It’s not just that a Zuckerberg-designed virtual reality is a terrifyingly advertising-strewn prospect, it’s that it will be bounded by human limitation in a way that reality reality is not.

In a virtual universe designed by humans, by definition, humans know everything. The beauty of the real universe is that, the more we learn, the more we realise the vastness of our ignorance.

I’ll leave you with Mike’s beautiful conclusion:

Virtual worlds are most definitely designed by humans. This means they’re limited to what the human imagination is capable of cooking up, and the human-made computing hardware that can make it happen. In every way, a virtual world is anthropocentric. It’s by, & for, human beings.

The actual world, on the other hand, has a wonderful and occasionally disturbing tendency to ignore our wishes and surprise us in its unfathomable complexity, boundless novelty and awe-inspiring beauty. It is a mystery that we will never get to the bottom of, and most days, that’s kinda why life is worth living.

REALITY: The antidote

The antidote to the Metaverse, as Mike Sowden suggests, is reality. But perhaps not the REALITY of Nikita Petrov, author of the Psychopolitica newsletter.

Petrov’s REALITY is a work-in-progress YouTube show in which the most outrageous news stories of the day are read out in a dispassionate voice by an alien Bodhisattva journalist.

REALITY’s first story is about a German YouTuber, extremely popular with teenagers, who has inspired what psychiatrists are calling the world’s first ever mass sociogenic illness induced and spread by social media alone.

Jan Zimmermann, the YouTuber in question, launched their channel in February 2019. According to psychiatrists at Hanover Medical School, Zimmermann’s videos are peppered with ‘countless number of movements, vocalizations, words, phrases, and bizarre behaviours’ that he claims are tics caused by Tourette syndrome.

The only issue is that these tics are only stereotyped ‘mimics’ of symptoms that ‘lay people typically associate with Tourette syndrome’.

Yet Zimmermann’s atypical behaviour is being copied by teenagers in Germany, UK, US, Denmark, France, and Canada, making it an illness seemingly induced by the viewing of entertaining YouTube videos.

Flying sharks and stress relief

This is how the Hanover psychiatrists introduce the new illness:

Affected teenagers present with similar or identical functional “Tourette-like” behaviours, which can be clearly differentiated from tics in Tourette syndrome.

These teenagers basically start acting up when confronted with disfavoured tasks like schoolwork.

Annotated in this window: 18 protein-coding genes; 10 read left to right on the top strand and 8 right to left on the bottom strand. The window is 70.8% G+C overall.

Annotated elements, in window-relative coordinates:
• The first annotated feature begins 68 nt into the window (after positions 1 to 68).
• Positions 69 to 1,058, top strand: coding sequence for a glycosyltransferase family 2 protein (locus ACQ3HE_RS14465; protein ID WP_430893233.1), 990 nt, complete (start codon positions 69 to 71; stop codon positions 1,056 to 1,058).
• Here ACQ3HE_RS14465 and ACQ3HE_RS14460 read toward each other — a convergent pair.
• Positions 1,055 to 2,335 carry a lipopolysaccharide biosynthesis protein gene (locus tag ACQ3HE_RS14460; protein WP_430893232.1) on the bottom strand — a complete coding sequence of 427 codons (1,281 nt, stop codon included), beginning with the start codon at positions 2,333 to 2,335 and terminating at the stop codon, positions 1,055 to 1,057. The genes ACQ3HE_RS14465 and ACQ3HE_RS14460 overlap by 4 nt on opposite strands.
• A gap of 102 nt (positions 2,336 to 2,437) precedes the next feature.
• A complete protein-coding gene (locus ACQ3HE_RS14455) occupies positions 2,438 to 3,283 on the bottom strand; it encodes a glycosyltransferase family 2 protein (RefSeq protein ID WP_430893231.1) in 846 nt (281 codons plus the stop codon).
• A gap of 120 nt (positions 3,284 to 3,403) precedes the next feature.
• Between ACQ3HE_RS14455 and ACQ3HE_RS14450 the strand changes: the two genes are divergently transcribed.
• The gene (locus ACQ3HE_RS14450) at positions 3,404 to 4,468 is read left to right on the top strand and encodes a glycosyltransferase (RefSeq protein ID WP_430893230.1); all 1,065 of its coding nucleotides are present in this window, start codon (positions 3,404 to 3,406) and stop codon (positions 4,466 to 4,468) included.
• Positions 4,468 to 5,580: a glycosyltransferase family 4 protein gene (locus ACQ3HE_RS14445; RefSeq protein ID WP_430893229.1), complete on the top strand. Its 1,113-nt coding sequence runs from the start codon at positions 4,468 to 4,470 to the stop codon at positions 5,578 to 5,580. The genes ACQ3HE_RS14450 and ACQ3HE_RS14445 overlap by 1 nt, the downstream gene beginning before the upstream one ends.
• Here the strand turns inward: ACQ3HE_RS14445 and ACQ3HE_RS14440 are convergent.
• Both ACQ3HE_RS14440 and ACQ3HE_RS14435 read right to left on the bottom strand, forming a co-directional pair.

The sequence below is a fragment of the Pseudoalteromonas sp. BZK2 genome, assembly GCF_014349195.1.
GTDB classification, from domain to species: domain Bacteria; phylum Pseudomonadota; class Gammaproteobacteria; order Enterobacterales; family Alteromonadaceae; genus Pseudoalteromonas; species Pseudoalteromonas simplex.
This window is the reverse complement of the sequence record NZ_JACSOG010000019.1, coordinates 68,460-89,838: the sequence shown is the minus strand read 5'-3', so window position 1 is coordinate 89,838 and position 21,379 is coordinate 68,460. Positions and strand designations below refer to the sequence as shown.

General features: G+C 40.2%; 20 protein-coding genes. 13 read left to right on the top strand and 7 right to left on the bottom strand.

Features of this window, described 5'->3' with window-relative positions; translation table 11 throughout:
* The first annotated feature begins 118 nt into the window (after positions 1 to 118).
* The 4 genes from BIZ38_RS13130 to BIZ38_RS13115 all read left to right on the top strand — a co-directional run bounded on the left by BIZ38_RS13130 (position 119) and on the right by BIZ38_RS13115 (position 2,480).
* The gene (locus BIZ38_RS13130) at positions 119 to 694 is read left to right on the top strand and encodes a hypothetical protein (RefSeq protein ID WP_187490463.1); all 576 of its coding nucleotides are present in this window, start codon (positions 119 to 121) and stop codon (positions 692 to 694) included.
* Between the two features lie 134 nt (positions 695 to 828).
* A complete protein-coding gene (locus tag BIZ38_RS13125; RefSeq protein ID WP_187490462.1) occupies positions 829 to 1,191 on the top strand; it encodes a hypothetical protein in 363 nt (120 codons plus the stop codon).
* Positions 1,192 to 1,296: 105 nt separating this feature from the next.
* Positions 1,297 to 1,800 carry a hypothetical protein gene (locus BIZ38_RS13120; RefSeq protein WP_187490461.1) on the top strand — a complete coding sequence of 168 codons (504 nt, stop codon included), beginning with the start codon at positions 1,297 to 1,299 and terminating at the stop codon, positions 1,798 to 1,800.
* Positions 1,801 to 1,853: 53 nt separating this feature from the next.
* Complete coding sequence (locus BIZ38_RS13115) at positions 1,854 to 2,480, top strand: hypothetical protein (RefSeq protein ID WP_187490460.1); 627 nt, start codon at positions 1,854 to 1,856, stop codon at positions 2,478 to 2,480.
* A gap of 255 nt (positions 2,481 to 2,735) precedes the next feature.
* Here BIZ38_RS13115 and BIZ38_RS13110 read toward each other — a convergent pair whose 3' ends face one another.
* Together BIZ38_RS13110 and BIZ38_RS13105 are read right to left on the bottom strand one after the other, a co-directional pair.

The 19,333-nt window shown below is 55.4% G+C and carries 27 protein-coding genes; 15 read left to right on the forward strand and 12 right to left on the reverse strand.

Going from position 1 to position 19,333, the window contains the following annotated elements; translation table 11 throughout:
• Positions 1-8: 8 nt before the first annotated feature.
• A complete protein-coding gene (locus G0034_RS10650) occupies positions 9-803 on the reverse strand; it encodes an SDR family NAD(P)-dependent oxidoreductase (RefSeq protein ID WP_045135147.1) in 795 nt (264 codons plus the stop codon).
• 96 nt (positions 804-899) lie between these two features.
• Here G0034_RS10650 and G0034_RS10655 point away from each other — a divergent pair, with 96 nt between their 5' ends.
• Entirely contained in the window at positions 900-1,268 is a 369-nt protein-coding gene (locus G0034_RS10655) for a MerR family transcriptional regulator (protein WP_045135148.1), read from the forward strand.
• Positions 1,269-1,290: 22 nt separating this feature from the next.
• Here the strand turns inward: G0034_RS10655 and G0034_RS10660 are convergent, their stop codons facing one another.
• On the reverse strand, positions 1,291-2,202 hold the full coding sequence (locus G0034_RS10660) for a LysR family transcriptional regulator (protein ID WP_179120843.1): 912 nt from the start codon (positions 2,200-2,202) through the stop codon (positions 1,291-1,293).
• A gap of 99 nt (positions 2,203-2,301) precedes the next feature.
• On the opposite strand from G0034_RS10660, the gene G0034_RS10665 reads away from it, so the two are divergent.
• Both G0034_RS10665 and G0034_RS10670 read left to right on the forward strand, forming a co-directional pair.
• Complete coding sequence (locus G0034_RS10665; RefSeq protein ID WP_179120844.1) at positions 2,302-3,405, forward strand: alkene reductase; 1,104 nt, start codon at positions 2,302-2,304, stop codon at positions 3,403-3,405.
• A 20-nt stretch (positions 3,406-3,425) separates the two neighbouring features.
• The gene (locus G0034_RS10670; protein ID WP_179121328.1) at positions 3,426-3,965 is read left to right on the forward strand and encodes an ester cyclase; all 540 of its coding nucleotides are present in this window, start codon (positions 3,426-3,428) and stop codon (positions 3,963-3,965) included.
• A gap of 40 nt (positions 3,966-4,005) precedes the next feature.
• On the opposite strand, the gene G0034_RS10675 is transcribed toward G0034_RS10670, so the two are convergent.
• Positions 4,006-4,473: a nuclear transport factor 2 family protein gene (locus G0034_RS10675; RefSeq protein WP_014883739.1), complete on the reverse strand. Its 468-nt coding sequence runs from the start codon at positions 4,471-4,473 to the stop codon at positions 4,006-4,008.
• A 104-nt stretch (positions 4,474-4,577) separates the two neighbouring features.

All patients presented with nearly identical movements and vocalizations that not only resemble Jan Zimmermann’s symptoms, but partly are exactly the same such as shouting the German words … “Du bist häßlich” (English: you are ugly), and “Fliegende Haie” (English: flying sharks) as well as bizarre and complex behaviours such as throwing pens at school and dishes at home, and crushing eggs in the kitchen.

Meanwhile, the Tourette-like behaviours mysteriously disappear when the teenagers are engaged in more pleasurable tasks. Like watching YouTube videos, maybe…

But why?

According to the Hanover psychiatrists, these behavioural tics are a response to societal stress:

They can be viewed as the 21th century expression of a culture-bound stress reaction of our post-modern society emphasizing the uniqueness of individuals and valuing their alleged exceptionality, thus promoting attention-seeking behaviours and aggravating the permanent identity crisis of modern man.

It’s weird. It’s REALITY.

You can read more about Petrov’s plans for Reality over on their Psychopolitica Substack.

These stories are all very interesting, but what’s the point?

Good question. This segment has two points. The first point is that I heard the news of both the Metaverse announcement and the new social media-induced functional Tourette syndrome contagion from non-traditional news sources.

This made me reflect on the stories we tell each other about current affairs (AKA ‘the news’).

I’ve chosen to trust these two writers with telling me their news stories and both arrived directly into my inbox. I’ve been subscribed to Psychopolitica for over a year now, whereas this was my first edition of Everything Is Amazing.

Mike Sowden’s story, about technology in the shadow of climate change, is a desperate appeal to fall in love with reality reality again — before it’s too late.

Broadly speaking, Nikita Petrov’s REALITY is a satire on newscasting, but the story he’s chosen to read is a dispassionate account of what can happen (functional Tourette syndrome) when we mistake artifice (the YouTube storytelling of Jan Zimmermann) for reality.